Owing to their unique chemical and physical properties, one-dimensional (1-D) electrical nanomaterials11,38,39,40,41,42,43 such as wires11,43,44, rods45, belts and tubes29,38,39,41,42,43, play a key role as interconnectors and functional units in creating electronic, electrochemical and optoelectronic devices on the nanometer scale. In particular, 1-D conducting polymer (CP) nanomaterials that have various advantages, such as facile functionalization29,46,47,48,49,50, cost effectiveness50 and biocompatibility46,51,52, have been highlighted in various applications, including supercapacitors, solar cells, transistors and sensors. Moreover, in the field of biosensors, 1-D CP nanomaterials integrated into sensing geometries, have demonstrated high-performance transducing capabilities due to their efficient charge transport along the long-axis direction29,47,50. In this regard, the utilization of 1-D CP nanomaterials in FET systems will pave the way for the next-generation electrical biosensor. In this study, we successfully fabricated a highly-sensitive, selective dopamine biosensor using DA receptor-containing uniform-particle-shaped nanovesicles-immobilized carboxylated poly(3,4-ethylene-dioxythiophene) (CPEDOT) NTs (DRNCNs). The nanovesicles as gate-potential modulator on CP transistor, which contain human DA receptor D1 (hDRD1), had highly uniform and monodispersive morphology, leading to the specific selectivity and enhanced sensitivity owing to their enlarged active sites compared with conventional CP-based DA biosensors. The DRNCN, which was attached to an interdigitated microelectrode array (IMA), was stably integrated into a liquid-ion gated FET geometry owing to the functional groups of CPEDOT and poly-D-lysine treatment, resulting in a high-performance FET-type DA biosensor. Field-induced real-time responses from the DRNCN-based biosensor were measured, which enabled highly sensitive and selective recognition of DA molecules at unprecedentedly low concentrations. Importantly, the minimum detection level (MDL) was ca. 10 pM, which is 10 times higher than that of conventional CP based-DA biosensors. Moreover, the FET-type biosensor based on DRNCN had a rapid response time (ca. 1 s) in phosphate-buffered saline (PBS, pH 7.4) and even displayed excellent selectivity in human serum consisting of various biological molecules. Based on these results, the excellent sensing capability of our FET geometry provides a new powerful platform to monitor the activity of GPCR upon ligand stimulation in real-time, which can be efficiently to drug discovery and therapeutics. To the best of our knowledge, this is first example of the introduction of nanovesicles as gate-potential modulators for high-performance liquid-ion gated FET-type DA biosensors.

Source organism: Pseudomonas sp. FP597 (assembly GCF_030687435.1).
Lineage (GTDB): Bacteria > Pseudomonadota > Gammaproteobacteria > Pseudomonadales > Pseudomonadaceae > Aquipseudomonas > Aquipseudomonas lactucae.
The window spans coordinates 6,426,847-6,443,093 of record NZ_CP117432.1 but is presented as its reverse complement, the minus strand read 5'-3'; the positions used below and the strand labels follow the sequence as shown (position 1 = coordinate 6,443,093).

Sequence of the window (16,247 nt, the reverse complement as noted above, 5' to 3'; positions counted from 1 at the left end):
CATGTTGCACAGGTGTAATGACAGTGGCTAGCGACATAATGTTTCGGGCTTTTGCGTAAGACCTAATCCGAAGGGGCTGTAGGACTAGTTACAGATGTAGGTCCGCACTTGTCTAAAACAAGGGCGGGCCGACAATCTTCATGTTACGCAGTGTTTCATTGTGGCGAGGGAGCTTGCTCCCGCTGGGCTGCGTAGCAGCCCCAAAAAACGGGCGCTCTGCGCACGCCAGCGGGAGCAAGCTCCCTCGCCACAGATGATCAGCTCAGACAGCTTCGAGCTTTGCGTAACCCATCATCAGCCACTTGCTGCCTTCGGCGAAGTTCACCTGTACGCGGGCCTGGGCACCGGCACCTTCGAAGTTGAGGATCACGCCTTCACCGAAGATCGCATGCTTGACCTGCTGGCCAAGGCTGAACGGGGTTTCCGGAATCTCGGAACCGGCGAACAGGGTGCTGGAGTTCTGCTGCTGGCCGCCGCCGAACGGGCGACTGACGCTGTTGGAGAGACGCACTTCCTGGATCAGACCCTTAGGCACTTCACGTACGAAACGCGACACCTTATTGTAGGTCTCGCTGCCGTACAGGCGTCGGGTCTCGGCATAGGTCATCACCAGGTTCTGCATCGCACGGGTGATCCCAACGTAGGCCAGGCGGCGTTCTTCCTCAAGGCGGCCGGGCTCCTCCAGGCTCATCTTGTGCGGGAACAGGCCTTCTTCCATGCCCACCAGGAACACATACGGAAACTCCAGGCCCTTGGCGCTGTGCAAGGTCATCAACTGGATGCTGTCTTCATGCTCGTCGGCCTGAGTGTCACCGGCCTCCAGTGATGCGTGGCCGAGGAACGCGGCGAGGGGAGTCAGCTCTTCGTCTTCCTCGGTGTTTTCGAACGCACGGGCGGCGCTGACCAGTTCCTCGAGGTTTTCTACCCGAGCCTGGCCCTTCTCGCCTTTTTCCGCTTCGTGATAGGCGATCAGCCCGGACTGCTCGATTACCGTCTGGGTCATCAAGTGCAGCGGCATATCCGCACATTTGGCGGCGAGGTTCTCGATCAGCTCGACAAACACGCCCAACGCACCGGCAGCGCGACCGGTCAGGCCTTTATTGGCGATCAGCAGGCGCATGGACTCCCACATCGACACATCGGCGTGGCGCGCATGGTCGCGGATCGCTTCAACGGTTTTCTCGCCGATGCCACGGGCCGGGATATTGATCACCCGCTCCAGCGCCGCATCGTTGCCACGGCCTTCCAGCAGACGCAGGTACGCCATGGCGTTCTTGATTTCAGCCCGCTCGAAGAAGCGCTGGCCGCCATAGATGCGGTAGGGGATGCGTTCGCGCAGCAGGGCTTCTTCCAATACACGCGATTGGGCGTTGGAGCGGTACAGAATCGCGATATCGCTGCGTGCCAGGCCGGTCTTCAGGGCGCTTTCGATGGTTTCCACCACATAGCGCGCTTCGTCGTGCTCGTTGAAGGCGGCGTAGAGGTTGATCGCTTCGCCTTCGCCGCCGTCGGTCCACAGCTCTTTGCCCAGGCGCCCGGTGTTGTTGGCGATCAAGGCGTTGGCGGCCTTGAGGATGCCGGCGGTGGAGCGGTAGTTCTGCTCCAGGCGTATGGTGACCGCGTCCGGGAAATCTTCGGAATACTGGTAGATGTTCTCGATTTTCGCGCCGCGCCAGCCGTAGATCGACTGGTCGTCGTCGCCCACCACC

Fabrication of DRNCN geometry